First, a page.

GUEST POST by Michelle Sole
Rwanda has a dark history with a civil war in 1991 and the tragedy of the 1994 genocide. Despite this, Rwanda appears to be a country that is turning itself around. There is certainly a conscious move within the country towards conservation and as a result tourism. Rwanda has a zero-tolerance of plastic bags and is considered to be one of the cleanest, if not the cleanest, country in Africa. The world could learn a lot from this small landlocked African country.
Akagera National Park, the only place in Rwanda home to the Big 5, is located on Rwanda’s eastern border with Tanzania. The park is home to 480 bird species and is the largest wetland in Africa. The reserve was founded in 1934, at which time it covered 2,500 square kilometres. As a result of the civil war and the genocide, large sections of the park were reallocated as farmland and by 1997 the park had halved in size. It now spans over 1,000 square kilometres.
Due to poaching, many species including lion, rhino and a number of antelope species were wiped out. In 2010, African Parks formed a partnership with the Rwanda Development Board and assumed the management of Akagera National Park.
Since the formation of this joint partnership, the reserve has seen huge changes. In an effort to reduce friction between humans and wildlife, a 120-km solar powered predator-proof fence was erected. In 2015 lions were reintroduced and within two years the population had tripled. In 2017 two male lions were introduced to increase genetic diversity, and in the same year, 18 eastern black rhinos were reintroduced.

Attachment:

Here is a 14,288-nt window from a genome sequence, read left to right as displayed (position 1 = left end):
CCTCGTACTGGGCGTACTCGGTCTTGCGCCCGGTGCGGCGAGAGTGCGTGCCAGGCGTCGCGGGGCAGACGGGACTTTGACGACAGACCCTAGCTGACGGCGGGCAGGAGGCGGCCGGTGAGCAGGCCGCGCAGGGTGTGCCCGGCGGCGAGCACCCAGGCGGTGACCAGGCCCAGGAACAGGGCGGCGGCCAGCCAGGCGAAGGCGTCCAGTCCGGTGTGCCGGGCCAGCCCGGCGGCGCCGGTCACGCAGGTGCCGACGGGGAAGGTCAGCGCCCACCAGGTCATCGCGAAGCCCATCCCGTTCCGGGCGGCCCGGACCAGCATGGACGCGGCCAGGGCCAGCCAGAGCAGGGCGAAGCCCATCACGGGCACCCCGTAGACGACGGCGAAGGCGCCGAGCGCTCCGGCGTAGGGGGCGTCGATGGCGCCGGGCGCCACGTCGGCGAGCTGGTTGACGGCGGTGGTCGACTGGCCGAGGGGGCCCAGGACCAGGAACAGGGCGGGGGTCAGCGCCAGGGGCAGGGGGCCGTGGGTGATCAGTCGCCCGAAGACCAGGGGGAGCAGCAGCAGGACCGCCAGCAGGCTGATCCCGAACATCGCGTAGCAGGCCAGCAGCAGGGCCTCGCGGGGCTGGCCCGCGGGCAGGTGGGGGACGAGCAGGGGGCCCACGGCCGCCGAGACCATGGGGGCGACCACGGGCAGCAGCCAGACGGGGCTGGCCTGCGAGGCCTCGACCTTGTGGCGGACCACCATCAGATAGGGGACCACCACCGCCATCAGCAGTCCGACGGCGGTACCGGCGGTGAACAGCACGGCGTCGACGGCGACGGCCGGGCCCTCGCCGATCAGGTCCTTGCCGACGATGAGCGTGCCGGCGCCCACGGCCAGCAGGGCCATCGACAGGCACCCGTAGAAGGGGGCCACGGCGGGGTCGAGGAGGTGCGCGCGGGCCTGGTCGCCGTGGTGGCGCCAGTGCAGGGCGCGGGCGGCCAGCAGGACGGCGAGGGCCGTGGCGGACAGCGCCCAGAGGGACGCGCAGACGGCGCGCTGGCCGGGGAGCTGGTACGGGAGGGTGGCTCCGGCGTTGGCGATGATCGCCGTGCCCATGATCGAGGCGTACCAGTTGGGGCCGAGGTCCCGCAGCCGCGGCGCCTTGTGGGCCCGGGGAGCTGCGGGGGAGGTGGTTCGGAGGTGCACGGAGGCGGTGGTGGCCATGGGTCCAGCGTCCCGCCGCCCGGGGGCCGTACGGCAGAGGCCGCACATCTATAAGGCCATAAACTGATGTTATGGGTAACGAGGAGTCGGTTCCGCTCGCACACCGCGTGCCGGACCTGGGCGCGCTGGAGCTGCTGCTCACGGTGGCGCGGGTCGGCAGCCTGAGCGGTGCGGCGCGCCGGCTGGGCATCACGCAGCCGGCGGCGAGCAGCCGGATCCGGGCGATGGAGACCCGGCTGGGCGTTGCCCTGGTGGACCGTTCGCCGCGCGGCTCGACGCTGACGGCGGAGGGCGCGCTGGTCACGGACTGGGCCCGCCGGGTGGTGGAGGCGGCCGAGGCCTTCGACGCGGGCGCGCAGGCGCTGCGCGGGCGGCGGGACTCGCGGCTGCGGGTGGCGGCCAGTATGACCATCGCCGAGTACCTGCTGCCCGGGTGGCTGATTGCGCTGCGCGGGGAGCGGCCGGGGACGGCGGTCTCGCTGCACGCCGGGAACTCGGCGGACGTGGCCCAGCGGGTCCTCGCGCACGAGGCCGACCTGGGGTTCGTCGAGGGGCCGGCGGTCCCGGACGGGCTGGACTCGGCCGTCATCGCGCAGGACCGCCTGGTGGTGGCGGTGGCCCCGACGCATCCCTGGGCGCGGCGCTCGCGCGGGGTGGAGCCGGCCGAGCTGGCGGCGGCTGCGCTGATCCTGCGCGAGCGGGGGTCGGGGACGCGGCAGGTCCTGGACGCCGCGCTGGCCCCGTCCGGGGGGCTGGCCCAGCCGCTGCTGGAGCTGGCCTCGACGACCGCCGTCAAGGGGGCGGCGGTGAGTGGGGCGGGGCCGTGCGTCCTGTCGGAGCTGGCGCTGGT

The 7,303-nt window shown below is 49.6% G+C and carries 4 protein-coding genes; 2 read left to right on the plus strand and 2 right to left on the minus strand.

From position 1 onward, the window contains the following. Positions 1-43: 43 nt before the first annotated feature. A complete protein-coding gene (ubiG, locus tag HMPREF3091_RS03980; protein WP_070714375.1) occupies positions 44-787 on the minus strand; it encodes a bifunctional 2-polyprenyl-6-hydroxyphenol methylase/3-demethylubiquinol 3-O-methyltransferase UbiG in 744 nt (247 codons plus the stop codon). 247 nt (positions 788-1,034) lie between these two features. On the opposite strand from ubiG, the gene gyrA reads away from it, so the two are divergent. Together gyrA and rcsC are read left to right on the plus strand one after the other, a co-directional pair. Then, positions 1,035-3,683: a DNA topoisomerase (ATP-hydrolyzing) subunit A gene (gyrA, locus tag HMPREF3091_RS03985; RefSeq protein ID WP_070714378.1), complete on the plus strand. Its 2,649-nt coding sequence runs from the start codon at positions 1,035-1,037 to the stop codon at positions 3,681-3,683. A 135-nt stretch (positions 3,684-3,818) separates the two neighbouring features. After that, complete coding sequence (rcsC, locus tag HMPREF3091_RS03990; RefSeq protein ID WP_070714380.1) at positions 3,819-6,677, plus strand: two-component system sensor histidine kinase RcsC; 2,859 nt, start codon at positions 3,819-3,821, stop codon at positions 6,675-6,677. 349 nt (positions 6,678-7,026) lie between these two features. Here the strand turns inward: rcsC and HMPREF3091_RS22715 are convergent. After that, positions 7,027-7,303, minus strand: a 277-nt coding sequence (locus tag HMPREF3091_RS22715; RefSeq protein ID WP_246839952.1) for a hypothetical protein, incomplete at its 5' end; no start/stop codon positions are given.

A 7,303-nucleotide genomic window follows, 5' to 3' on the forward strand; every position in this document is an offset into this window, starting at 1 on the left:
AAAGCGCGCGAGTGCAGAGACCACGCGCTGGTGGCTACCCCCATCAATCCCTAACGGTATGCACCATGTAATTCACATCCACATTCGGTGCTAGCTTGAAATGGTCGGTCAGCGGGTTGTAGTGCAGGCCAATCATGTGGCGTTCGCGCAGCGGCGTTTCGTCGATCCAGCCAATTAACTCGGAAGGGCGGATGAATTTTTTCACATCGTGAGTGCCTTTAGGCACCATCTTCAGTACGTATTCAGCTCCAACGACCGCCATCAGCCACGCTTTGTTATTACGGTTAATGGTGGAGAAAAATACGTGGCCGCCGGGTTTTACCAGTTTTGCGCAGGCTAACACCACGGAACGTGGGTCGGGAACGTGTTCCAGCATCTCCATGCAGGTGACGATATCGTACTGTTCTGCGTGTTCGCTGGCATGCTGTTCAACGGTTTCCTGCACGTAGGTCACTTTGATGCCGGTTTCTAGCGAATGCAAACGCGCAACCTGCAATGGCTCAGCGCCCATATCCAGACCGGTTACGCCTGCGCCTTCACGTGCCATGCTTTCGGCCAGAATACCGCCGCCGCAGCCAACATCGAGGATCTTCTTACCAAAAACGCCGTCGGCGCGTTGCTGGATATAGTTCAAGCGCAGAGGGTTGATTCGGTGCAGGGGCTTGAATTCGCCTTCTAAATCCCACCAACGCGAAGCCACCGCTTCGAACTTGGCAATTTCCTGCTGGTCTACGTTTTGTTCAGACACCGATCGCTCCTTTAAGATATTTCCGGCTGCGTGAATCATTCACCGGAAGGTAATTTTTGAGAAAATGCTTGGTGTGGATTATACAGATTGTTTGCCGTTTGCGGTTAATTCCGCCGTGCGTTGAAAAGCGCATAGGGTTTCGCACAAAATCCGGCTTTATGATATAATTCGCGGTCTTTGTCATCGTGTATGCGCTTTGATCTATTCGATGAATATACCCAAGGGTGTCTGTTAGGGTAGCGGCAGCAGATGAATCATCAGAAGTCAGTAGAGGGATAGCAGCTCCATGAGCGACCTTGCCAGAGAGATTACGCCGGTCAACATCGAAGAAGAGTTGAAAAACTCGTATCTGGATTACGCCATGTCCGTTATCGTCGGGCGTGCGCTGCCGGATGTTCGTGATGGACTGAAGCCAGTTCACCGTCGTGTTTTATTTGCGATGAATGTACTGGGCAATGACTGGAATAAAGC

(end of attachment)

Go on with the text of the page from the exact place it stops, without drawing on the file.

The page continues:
This project was such a success that this year, as part of the largest relocation of rhinos from Europe to Africa, five zoo-born black rhinos can now call Akagera home.
In 2018, 44,000 tourists visited the park, half of whom were Rwandan nationals. In eight years the revenue generated from tourism has increased by 900 percent!
It goes without saying that the success of the reserve is important for the conservation of wildlife, but it is also a valuable source of income for the surrounding communities. The community and the national park go hand in hand; each cannot survive without the other. A percentage of the park fees goes to local communities and locals are employed within the park. Those that once poached now form part of the anti-poaching team. The locals are friendly and educated in conservation. There is an understanding of the importance of protecting wildlife.
After all, conserving pockets of paradise like this guarantees not just the preservation of species but also work for future generations.
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